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Behind the Scenes: Roar



Hello everyone! My name is Mirosław Cichoń, I’m 25 and I’m a med student and 3D hobbyist from Sandomierz in Poland. I have been a self-taught Blender user since junior high school. I found out about Blender around 2008 and immediately fell in love with it. I was amazed by the idea of creating anything I could imagine on my computer. Of course, I was limited by my skills (and I still am ;) ) but with every next project and subsequent tutorial that I watch on YouTube, I have been able to create more and more.

Although my future career in medicine is not strictly connected to 3D graphics, I still find it very amusing and relaxing to create something in Blender after a hard and dull day. It is a great hobby and I hope I will be able to continue it over the coming years.

Unfortunately, due to a lack of free time and working on an old laptop, I try to focus on smaller projects. Ones that I can finish in a short time period (mostly weekends) and later be able to render without boiling water on my machine. :)


The idea to create “Roar” came to me out of nowhere. I was browsing the internet and came across this amazing metallic butterfly.

I thought of it as a really cool idea for industrial-like metal animals/machines made maybe out of scrap. Simultaneously, I remembered this toy from my childhood—wooden animals made of small wooden parts.

I loved playing with them and assembling them with my older brother. Right then I decided it would be fun to create something similar in Blender. I put it on my long to-do list and let it stay there for a long time. Finally, when I had some free time, I decided to mess around with it; and there is where the journey began.


To even start anything I needed to find a template or reference for this kind of toy. I started searching the internet for “wooden animal skeleton” and found a few scans of them. Of course, I started working on a dinosaur :) Obviously!

I imported the image of wooden parts as a backplane inside Blender and set its scale to something realistic.

I used a bezier curve to track the outlines of each part. I set parameters of curves to 2D and fill mode to Both. In the geometry tab I set the extrude value of all pieces so their thickness matched the width of the notches. So they could interlock with each other.

I converted each part made of curves into mesh and cleaned up any unnecessary geometry. I added bevel modifiers to avoid any obvious sharp edges, set shading to smooth, and the pieces were done.

Next, it was time to put all the pieces together. Rotating and moving all pieces to their positions was the most fun part of the whole project for me. Like in real life, not everything had to be placed perfectly, some misalignment would even add realism.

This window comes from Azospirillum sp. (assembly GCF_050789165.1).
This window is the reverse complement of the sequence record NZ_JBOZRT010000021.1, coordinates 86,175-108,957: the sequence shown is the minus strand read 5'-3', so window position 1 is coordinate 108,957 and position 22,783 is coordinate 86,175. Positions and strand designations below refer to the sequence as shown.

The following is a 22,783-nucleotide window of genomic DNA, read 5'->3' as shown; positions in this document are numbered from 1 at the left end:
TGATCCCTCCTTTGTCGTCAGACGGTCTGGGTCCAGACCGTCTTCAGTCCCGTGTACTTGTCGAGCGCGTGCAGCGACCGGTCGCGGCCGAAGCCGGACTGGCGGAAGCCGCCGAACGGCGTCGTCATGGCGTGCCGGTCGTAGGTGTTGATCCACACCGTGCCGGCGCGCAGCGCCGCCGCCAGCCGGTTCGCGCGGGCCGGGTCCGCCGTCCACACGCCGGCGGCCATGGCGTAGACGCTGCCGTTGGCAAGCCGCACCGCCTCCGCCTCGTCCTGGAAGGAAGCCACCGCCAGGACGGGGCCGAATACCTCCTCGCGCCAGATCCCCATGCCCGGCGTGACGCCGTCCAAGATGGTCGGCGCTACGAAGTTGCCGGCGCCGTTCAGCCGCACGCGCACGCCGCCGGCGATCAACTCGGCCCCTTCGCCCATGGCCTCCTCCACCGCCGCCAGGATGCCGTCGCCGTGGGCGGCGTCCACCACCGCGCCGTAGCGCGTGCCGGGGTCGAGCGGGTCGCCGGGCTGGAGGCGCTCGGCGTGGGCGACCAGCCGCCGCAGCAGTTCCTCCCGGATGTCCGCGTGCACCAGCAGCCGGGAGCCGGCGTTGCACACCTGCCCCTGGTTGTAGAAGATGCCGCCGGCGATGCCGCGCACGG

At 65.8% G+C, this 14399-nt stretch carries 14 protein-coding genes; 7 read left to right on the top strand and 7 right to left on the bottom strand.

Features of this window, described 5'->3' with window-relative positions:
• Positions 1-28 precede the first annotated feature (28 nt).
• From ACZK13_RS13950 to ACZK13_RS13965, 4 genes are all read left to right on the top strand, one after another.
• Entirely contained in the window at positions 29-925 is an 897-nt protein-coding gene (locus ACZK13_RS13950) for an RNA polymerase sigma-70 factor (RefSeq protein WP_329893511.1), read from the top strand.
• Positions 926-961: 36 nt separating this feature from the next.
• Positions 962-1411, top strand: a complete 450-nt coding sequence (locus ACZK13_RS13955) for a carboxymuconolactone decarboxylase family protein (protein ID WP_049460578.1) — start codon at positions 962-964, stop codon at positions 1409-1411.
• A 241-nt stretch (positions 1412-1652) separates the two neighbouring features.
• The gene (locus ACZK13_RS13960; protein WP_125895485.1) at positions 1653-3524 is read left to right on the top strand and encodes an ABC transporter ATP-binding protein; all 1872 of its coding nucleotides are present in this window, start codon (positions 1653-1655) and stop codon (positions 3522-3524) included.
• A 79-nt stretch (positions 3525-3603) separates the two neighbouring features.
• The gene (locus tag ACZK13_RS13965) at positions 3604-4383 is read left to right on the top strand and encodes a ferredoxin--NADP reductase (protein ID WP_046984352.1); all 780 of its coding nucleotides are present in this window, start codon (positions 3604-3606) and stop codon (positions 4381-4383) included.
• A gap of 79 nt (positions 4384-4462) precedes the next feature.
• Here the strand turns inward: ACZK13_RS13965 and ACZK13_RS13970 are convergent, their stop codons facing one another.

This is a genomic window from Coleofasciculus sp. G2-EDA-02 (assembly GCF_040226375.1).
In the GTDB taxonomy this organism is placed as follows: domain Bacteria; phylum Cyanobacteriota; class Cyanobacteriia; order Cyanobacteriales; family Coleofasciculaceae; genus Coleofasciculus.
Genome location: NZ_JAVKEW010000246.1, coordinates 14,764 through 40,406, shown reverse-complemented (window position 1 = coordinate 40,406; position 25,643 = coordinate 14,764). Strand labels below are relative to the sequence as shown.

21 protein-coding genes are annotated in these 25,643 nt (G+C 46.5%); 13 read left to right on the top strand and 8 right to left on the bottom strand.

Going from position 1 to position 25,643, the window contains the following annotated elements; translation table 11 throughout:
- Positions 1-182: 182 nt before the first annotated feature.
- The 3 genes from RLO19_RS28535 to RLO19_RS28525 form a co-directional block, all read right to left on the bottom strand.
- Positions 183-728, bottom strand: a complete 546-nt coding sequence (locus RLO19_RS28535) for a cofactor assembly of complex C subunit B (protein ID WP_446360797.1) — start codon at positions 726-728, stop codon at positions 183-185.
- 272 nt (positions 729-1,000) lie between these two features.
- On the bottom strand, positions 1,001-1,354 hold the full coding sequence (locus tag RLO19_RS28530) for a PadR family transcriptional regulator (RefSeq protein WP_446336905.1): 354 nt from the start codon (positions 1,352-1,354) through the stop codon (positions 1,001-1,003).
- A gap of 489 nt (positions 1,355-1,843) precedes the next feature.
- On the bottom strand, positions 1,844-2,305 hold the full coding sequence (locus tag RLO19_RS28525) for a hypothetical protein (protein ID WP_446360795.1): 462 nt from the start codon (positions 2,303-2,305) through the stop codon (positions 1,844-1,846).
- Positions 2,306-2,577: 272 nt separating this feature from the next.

When it came to the rest of the scene, I decided to quickly arrange it to look like a child’s room. A couple of wooden toys to add something in the background but nothing fancy to avoid drawing attention away from the main model. Modeling the objects was pretty straightforward—they are all cubes. Letter blocks: pure cube, domino blocks: scaled cube, boxes: cube without a top face, shelves: boards made of cubes. So, nothing complicated.


Most of the objects are covered in one wood material, different only in the scale of the wood texture, rough value, and main colour. The main wood material is a simple principled shader with wood textures from Poliigon. Each element of the dinosaur shares the same material so I varied it by using a random object input.

The non-wooden object had simpler materials. The wall is just a diffuse shader with a texture on the color input. The carpet is a principled shader with the color texture of a “typical” children’s rug with a normal map from a standard carpet texture.


When it comes to lighting I like to keep it simple. For this scene, I used one HDRI from HDRI Haven (I love this site). And that’s it.

Rendering & Post

I rendered images in Cycles. I used 200 samples and 8 light passes with built-in denoiser at 1800x1200 resolution. A single frame took around 3 hours to render.

I try to do most of my post-composition work inside Blender. I used color pass and multiplied it with AO, tweaked a bit of color balance, and added lens distortion. Later, in GIMP I added dust particles, film grain, and simple vignette.

Final Renders

About the Author

Mirosław Cichoń, medical student and 3D hobbyist.



About the Author

Abby Crawford

I've been a part of the BlenderNation team since 2018, producing Behind the Scenes and Meet the Artist features that highlight Blender artists and their work.


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